If you decide to prioritize suppliers according to how much your company spends with each, for example, procurement, accounting, or finance teams can give you all the data you need to do so.

Setting up a data collection and management system

Regardless of which goal you’ve chosen for your supplier engagement program, it’s guaranteed that it will require data from your suppliers. You have options for data collection and management, whether you work with industry organizations, choose a dedicated carbon accounting software, or go the DIY route. We have broken down all the data collection and management considerations you should keep in mind in this article.

Engaging with suppliers

When you’ve done all the prep work—set a goal, identified key suppliers, engaged relevant internal stakeholders, and set up your data collection and management system—it’s time to start engaging. Your suppliers are likely to run the gamut when it comes to emissions awareness, so a key part of supplier engagement will be education. Set up training workshops, Q&A sessions, or other formats for your suppliers to learn about scope 1, 2, and 3 emissions and how to decarbonize.

Incentivization is another important element of supplier engagement. If your goal includes decreasing supply chain emissions, incentivizing your suppliers to identify their reduction opportunities and implement decarbonization strategies will drive greater adoption. Even if your goal is to begin collecting primary data, you may want to include incentivization as part of your participation strategy. Suppliers field requests from many customers every year; providing an incentive to send you data may yield better results than simply asking.

Want to know more about designing an effective supplier education and incentivization strategy? Check out our blog on the subject.

Managing supplier data

One result of all that engagement will be data—and lots of it. Once you’ve collected emissions data from your suppliers, it has to go somewhere—this is where your data management system comes in. Important considerations include data privacy and confidentiality, the ability to track progress and trends over time, and whether your data platform will provide a dashboard to the suppliers themselves, so they can see how they’re performing against the goals you’ve set for them or their own emissions goals.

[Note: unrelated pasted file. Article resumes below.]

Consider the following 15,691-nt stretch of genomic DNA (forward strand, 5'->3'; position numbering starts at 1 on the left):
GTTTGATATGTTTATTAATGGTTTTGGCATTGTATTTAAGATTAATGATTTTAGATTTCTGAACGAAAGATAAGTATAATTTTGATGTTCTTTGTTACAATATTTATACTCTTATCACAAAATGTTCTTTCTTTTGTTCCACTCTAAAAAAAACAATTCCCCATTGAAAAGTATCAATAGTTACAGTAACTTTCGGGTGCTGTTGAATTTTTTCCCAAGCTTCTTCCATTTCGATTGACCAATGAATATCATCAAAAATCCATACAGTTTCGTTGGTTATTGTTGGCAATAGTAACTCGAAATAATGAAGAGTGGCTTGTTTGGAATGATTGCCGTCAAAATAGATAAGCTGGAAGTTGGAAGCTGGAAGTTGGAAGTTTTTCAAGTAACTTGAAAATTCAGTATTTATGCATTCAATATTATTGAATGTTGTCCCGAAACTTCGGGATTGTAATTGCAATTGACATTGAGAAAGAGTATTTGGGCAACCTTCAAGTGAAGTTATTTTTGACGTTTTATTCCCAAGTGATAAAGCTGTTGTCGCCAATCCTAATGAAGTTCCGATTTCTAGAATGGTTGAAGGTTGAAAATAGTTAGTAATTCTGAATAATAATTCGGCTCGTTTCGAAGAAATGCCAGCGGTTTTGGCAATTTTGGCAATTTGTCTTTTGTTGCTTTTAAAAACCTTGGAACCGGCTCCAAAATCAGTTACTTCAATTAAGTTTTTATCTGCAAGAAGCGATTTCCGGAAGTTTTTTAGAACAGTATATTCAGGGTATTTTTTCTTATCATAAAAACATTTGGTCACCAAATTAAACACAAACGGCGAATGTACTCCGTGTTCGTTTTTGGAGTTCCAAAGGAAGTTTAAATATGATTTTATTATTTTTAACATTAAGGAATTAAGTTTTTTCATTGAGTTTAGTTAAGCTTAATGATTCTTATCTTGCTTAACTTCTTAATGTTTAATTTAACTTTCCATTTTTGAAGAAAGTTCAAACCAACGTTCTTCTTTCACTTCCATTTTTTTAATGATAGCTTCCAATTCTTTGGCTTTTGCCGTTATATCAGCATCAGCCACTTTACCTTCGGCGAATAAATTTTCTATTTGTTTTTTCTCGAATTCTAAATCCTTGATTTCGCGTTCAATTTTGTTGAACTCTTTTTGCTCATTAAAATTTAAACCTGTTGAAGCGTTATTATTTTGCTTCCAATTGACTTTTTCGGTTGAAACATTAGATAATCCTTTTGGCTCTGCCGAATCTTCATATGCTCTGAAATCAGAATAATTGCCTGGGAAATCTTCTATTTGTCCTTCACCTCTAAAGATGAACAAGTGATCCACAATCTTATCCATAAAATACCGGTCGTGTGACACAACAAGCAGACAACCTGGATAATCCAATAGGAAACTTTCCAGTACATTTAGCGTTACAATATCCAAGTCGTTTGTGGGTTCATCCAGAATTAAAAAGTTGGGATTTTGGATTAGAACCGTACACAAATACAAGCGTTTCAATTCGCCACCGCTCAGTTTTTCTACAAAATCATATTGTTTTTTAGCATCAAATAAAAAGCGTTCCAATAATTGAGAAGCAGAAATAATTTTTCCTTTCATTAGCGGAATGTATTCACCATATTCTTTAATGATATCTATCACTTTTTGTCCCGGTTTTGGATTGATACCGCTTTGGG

You have a variety of options when it comes to data management; check out this breakdown to see which might work best for your program.

Tracking supplier performance and progress toward your supplier engagement goals

An essential element of your supplier engagement program will be the ability to know how you—and your suppliers—are progressing toward achieving your goals. A data management system that includes dashboards that are visible to both you and your suppliers makes this easier, but even if you are manually tracking performance, it is worth checking in periodically with each supplier and sharing some information about progress.

Over time, you can develop supplier benchmarks as you understand what constitutes strong performance for supplier emissions reduction. You might even develop a scorecard so you can compare how responsive suppliers are, how deeply they engage with your efforts, and how much progress they make toward emissions reduction.

If your goal includes an SBT, you’ll need to track and report progress annually. If that SBT includes getting your suppliers to set their own SBTs, you will need to validate that their targets meet SBTi criteria, share the results of that validation with the supplier, and ensure that validated supplier SBTs are counted toward your commitment. Additional details can be found in the SBTi’s Supplier Engagement guidance.

Continuous improvement and evolution

Supplier engagement is not a one-and-done activity. Your company will need to collect data from suppliers annually; as you do so, your program will need to evolve as it reacts to changing supplier lists, new regulations, industry headwinds, and more. As you learn more about your suppliers and their ability to decarbonize, your engagement strategies should get more and more refined. Plus, you should aim to engage more and more suppliers every year, with an ultimate goal of achieving nearly 100 percent supply chain coverage.